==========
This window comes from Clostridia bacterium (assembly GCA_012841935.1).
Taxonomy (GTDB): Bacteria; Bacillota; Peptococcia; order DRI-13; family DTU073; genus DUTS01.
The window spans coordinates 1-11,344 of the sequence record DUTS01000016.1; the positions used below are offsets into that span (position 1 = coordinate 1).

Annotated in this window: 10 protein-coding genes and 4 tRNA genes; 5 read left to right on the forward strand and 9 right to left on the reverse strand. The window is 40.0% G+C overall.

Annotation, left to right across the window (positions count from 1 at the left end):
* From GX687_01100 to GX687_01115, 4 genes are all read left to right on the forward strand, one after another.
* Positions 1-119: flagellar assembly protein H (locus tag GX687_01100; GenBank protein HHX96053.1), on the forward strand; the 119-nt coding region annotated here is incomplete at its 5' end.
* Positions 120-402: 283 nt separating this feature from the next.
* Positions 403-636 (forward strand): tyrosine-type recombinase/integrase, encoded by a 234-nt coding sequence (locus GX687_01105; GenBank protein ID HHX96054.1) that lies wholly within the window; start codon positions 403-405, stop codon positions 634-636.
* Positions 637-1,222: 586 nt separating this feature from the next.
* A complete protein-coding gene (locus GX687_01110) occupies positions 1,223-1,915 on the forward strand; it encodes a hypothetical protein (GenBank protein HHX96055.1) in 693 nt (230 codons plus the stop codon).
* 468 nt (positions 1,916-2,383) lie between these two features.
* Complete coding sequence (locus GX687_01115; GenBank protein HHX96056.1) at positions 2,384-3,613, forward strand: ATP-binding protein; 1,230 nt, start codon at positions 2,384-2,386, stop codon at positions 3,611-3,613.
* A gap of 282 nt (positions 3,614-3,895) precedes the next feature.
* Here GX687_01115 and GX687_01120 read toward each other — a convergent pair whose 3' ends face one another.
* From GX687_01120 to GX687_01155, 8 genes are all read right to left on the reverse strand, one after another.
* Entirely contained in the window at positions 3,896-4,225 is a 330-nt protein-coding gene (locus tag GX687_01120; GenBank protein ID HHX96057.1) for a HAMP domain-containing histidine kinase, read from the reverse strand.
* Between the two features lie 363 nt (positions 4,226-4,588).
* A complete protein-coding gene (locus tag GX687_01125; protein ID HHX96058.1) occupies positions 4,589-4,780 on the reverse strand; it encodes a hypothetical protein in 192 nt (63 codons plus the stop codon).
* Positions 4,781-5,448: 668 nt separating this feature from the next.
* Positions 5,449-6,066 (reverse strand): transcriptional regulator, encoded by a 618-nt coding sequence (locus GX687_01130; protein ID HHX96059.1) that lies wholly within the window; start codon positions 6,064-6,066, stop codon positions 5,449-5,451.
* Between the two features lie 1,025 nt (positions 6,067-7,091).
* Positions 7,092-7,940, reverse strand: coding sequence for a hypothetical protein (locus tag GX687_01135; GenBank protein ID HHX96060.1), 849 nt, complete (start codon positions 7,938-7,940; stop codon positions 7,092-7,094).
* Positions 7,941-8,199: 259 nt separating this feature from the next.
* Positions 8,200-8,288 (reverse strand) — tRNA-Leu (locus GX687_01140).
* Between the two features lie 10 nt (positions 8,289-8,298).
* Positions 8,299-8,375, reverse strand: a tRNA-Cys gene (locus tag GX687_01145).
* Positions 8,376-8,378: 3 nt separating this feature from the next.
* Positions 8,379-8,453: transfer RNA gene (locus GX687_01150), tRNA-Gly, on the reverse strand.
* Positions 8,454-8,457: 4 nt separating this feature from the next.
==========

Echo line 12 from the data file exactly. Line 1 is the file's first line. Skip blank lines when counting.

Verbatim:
* 468 nt (positions 1,916-2,383) lie between these two features.